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Some conflicts become heated as levels of frustration rise. Rather than speaking assertively, partners begin to accuse, criticize, or yell. Rather than listening actively, partners interrupt, belittle, and ignore. Physiologically, the “fight or flight” response is triggered as each person goes into a protection mode with little or no regard for their partner. In this state of escalation, it is not uncommon to say or do things we later regret. Moreover, it is nearly impossible to have a productive conversation leading to a mutually agreed-upon resolution.

This is when a “timeout” can be beneficial. A timeout provides couples with an opportunity to cool down, identify their feelings and needs, and begin to think productively again about how to approach the issues they face. Remember that conflict is healthy, and all couples experience it. There is destructive conflict and constructive conflict. It will be beneficial, for your part, to purpose in your heart to be constructive.


Are your fists clenched? Is your face red? Are you breathing fast? Is your voice raised? Are tears streaming down your face? Do you feel like screaming or throwing something? Are you afraid of your partner’s intensity? Do you feel emotionally closed-off?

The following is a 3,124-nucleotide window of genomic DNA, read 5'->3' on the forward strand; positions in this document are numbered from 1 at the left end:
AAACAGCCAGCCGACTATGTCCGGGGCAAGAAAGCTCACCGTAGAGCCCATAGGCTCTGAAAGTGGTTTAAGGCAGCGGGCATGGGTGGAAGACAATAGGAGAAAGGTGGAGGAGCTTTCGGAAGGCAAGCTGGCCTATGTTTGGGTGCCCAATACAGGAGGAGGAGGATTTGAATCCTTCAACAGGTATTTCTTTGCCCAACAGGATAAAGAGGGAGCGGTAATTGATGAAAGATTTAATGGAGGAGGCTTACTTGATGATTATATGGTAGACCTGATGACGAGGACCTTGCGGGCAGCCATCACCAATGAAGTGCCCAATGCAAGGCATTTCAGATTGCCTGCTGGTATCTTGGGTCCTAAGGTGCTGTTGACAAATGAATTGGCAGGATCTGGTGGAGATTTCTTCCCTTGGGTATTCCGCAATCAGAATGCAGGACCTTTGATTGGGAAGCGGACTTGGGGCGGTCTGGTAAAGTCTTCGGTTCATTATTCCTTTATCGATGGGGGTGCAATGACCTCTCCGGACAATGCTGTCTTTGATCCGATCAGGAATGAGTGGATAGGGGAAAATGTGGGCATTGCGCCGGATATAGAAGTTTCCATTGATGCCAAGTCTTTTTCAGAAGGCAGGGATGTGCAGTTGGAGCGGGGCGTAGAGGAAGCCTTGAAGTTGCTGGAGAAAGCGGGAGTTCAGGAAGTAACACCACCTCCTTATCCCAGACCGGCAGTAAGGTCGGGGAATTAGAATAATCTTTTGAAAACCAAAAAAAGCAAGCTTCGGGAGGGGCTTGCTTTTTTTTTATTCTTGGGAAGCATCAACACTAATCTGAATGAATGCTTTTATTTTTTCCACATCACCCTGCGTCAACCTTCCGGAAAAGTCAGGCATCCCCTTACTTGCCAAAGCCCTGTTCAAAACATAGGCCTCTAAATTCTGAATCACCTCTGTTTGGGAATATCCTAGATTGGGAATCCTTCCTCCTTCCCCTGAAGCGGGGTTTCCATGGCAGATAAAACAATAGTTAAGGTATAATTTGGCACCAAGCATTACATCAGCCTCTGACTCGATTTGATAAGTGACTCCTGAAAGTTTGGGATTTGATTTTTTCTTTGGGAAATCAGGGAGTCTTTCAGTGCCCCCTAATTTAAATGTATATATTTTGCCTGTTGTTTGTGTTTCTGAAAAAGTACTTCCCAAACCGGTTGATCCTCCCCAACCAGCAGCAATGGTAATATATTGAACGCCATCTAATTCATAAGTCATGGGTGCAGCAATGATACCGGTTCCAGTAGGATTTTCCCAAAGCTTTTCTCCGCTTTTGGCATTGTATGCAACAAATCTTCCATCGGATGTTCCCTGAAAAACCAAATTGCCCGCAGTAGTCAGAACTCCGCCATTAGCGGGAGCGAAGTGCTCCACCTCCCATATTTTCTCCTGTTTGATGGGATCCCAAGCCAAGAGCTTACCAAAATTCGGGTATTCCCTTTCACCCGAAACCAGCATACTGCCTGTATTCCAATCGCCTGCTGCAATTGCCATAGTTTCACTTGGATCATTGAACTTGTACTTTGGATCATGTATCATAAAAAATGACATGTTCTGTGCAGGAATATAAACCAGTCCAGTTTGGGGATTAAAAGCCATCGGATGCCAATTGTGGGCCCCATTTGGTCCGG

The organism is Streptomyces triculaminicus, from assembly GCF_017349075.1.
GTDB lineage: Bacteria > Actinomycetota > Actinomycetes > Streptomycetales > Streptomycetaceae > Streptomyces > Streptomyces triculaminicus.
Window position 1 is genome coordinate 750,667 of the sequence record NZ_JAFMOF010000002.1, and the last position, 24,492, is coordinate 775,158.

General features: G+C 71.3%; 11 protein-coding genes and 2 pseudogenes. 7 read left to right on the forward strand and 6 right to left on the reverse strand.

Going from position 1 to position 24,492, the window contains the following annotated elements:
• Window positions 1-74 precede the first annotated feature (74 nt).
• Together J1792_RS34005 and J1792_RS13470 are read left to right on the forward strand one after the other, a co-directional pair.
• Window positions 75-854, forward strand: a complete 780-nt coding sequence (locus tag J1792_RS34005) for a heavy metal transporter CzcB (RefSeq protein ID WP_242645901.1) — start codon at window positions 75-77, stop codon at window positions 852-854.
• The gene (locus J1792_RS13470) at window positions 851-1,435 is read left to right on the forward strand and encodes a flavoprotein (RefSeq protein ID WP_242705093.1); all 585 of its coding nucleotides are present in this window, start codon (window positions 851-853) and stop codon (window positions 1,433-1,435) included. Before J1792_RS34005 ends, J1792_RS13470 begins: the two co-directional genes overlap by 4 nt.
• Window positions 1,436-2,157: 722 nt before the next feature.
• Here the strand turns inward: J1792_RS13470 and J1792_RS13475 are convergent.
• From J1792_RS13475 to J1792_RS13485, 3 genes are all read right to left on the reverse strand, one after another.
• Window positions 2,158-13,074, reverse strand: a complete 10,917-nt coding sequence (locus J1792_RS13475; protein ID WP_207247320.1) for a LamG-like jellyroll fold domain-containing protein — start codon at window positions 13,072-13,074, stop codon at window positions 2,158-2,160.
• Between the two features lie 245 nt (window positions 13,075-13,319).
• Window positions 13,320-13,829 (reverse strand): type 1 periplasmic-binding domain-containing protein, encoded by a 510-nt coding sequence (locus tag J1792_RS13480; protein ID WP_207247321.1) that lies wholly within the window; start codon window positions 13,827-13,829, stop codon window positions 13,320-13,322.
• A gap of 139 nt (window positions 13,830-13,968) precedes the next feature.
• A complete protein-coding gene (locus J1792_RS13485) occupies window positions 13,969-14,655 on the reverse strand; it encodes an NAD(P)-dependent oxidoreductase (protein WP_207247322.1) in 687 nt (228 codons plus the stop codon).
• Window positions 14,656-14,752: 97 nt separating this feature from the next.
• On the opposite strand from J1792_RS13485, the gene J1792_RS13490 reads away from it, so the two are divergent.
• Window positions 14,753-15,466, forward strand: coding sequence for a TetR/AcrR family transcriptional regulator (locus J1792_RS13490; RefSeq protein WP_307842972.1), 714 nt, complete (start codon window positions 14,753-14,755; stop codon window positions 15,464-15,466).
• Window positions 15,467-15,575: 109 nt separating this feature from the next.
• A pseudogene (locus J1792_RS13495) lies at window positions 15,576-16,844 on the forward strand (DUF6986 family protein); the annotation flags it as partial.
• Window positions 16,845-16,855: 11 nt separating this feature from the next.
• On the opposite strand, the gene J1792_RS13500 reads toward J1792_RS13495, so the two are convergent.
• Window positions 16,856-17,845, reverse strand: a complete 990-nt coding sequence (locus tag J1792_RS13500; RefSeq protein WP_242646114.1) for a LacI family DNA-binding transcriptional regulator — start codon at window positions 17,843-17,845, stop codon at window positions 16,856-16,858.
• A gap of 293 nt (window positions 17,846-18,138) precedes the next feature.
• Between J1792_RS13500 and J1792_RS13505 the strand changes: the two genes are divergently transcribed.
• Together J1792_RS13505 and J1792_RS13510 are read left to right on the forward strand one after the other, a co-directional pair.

• Learn to recognize the signs that things have become too intense for you to have productive interaction with your partner.
  • What specific, unique physical and emotional reactions indicate your need for a time-out?

Call a time-out for yourself by saying something like “I don’t think we are having a productive discussion. I’m not even hearing what you’re saying. I need to take a time-out. Please give me an hour to calm down and gather my thoughts.”

  • Remember to call the time-out for yourself. It is seldom helpful to tell the other person they need a time-out.
  • Always specify the time when you think you’ll be ready to resume. Honor your commitment to return to the issue when you are ready to have a more productive conversation.
  • When that time comes, be responsible for reaching out to your partner and indicating whether you are ready to resume and asking if they are also ready.

Take some deep breaths. Go for a jog. Take a walk or a bath. Write in your journal. Read your Bible. Watch television for a while. Prayer is always amazing during a timeout. Pray for your heart attitude and that of your partner.

  • Do something that will help you relax and recover from the emotional intensity.
  • What method(s) would you personally use to relax and calm down?
  • Try to identify what you were thinking and feeling that became so difficult to discuss.
  • Think about “I” messages you could use to tell your partner what you were thinking or feeling, as well as what you need from him/her.
  • Try to spend some quiet time considering your partner’s point of view and what they are feeling.
  • Remember the two of you are a team, and the only way your relationship will “win” is if you work toward a solution that both individuals can feel good about.
  • You do have an enemy in the world, and it is not your partner.
  • Review the principles of Christlike Communication before continuing the discussion.
  • Balance Truth and Grace, speaking the truth in love.
  • Being open, transparent, and above all, vulnerable, increases intimacy between partners.

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